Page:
Improving performance is a core belief of the Colorado Health Partnerships’ Quality Improvement Steering Committee and Clinical Advisory/Utilization Management Committee (QISC/CAUMC).  The QISC/CAUMC employs a variety of techniques to evaluate and improve performance and outcomes to identify potential performance/quality improvement initiatives. When available, the Committee compares performance to national benchmarks, performance of other BHOs or like organizations, and to previous year’s performance. Statistical testing may be applied, when appropriate, to determine whether an increase or decrease in performance is truly (significantly) valid, or whether the difference is due to a random variation. Trending over time is also useful in showing where performance may be improving (or declining) even if testing doesn’t show a significant difference from one time period to the next. When differences are detected, further analysis will occur. This may include analysis of more detailed or updated data, input from members or providers closely involved in the specific activity being evaluated to better understand what is occurring, or evaluation of circumstances or barriers that may be impacting performance. Once this process is completed, changes or interventions are often developed and implemented, and re-measurement occurs to determine whether the changes made have had a positive impact upon performance. The re-measurement is typically evaluated to determine whether the changes were effective, or whether more time, revision or additional change is necessary for improvement.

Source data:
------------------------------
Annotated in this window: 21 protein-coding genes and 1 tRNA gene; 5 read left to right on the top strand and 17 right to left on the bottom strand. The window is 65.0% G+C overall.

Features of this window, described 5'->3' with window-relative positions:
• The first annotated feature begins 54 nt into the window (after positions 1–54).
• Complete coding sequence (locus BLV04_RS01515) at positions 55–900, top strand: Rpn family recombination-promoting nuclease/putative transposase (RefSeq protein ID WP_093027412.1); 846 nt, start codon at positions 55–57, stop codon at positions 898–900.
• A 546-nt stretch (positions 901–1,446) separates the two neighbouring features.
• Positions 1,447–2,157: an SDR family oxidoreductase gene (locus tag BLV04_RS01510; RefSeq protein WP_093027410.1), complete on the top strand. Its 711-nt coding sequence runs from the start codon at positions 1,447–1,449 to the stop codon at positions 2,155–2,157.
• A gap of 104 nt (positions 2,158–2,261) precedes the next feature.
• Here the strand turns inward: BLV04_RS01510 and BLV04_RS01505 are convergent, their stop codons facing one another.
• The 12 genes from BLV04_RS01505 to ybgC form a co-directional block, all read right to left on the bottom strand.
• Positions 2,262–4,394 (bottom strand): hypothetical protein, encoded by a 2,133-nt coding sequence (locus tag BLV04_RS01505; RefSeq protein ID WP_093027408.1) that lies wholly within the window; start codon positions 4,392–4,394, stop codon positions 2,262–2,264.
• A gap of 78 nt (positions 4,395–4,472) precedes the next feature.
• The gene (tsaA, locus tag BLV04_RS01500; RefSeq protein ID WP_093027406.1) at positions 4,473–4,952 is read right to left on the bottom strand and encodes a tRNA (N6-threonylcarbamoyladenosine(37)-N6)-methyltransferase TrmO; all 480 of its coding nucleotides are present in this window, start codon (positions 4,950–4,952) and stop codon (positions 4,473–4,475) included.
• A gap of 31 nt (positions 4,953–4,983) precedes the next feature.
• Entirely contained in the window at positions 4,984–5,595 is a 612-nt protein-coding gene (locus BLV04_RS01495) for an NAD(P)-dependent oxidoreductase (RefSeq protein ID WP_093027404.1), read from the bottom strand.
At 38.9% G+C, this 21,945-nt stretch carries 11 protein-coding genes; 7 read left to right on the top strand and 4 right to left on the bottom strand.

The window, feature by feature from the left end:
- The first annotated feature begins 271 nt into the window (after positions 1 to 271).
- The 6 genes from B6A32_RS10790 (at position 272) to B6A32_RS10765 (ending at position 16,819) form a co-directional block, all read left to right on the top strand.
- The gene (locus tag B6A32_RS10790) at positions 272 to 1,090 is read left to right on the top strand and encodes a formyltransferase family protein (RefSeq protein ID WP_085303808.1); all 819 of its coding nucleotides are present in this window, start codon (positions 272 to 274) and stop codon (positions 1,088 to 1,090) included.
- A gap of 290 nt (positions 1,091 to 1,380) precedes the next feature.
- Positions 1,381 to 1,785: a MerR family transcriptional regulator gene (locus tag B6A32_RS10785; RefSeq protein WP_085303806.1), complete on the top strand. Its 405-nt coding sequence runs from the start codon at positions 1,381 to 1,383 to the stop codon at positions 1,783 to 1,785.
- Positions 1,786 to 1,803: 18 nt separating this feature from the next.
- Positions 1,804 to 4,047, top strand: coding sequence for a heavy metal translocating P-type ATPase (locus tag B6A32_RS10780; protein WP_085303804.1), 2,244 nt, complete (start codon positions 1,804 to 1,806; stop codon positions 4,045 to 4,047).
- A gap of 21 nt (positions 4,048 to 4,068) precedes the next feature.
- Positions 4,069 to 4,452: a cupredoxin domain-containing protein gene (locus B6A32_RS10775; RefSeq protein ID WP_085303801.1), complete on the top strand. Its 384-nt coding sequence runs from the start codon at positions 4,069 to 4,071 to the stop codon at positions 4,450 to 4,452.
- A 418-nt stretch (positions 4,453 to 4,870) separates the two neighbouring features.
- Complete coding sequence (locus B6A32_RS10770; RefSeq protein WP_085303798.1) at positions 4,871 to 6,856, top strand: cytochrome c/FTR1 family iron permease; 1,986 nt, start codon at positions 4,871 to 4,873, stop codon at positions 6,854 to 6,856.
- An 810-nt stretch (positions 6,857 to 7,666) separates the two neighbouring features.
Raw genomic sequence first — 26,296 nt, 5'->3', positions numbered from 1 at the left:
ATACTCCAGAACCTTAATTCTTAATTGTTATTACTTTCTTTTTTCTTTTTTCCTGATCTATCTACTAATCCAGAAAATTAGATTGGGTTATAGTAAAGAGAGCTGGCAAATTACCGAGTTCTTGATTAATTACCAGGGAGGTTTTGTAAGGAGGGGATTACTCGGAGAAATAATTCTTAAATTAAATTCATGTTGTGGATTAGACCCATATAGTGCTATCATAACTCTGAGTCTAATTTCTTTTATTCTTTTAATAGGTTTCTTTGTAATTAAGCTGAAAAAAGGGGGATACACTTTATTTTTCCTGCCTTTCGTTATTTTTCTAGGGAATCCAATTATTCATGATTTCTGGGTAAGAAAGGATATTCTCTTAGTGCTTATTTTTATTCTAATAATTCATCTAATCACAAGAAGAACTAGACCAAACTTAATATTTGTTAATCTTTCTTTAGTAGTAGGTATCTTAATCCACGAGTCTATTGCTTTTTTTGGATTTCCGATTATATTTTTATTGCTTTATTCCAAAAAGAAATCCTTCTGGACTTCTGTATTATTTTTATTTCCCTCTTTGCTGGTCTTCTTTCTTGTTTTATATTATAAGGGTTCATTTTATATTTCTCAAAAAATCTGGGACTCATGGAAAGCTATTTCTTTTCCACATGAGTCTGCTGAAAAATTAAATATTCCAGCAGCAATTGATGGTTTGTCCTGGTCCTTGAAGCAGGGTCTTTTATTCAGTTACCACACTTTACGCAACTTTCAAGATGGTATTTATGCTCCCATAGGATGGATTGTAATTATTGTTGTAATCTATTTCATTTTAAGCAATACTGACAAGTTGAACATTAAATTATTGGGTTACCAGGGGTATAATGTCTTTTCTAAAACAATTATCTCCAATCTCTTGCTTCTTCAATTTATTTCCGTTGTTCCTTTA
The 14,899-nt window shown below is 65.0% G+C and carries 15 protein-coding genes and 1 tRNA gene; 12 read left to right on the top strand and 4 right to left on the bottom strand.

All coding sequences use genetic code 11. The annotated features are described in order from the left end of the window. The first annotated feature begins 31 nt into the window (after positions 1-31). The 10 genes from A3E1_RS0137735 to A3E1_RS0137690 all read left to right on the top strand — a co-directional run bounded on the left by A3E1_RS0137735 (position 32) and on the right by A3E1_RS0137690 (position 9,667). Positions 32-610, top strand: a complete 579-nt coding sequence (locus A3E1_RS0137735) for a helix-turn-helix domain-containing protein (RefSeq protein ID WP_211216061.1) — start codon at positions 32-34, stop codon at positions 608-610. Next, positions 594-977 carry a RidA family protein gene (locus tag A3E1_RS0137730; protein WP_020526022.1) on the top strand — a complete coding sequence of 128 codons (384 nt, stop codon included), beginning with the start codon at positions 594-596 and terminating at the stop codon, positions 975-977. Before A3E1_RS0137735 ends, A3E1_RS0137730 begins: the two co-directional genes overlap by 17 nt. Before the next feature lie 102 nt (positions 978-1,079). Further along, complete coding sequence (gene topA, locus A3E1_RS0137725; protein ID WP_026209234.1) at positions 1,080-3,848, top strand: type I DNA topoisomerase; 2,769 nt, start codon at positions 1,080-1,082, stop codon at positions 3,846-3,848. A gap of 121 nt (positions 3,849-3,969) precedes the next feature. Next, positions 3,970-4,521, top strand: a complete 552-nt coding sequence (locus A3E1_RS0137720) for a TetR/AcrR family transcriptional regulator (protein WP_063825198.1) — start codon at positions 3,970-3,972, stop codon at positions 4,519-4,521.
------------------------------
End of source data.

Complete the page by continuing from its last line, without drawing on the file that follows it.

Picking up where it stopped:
One of CHP’s efforts is to bring the information contained in this website to providers in an easy to access and understand manner. The examples provided examine a variety of areas such as: Access to Care, Complaints and Grievances, Member Satisfactiona as seen in the trending report. All information is associated with fiscal year 2016 and will be updated annually or when warranted.

Provider Monitoring

Chart Audits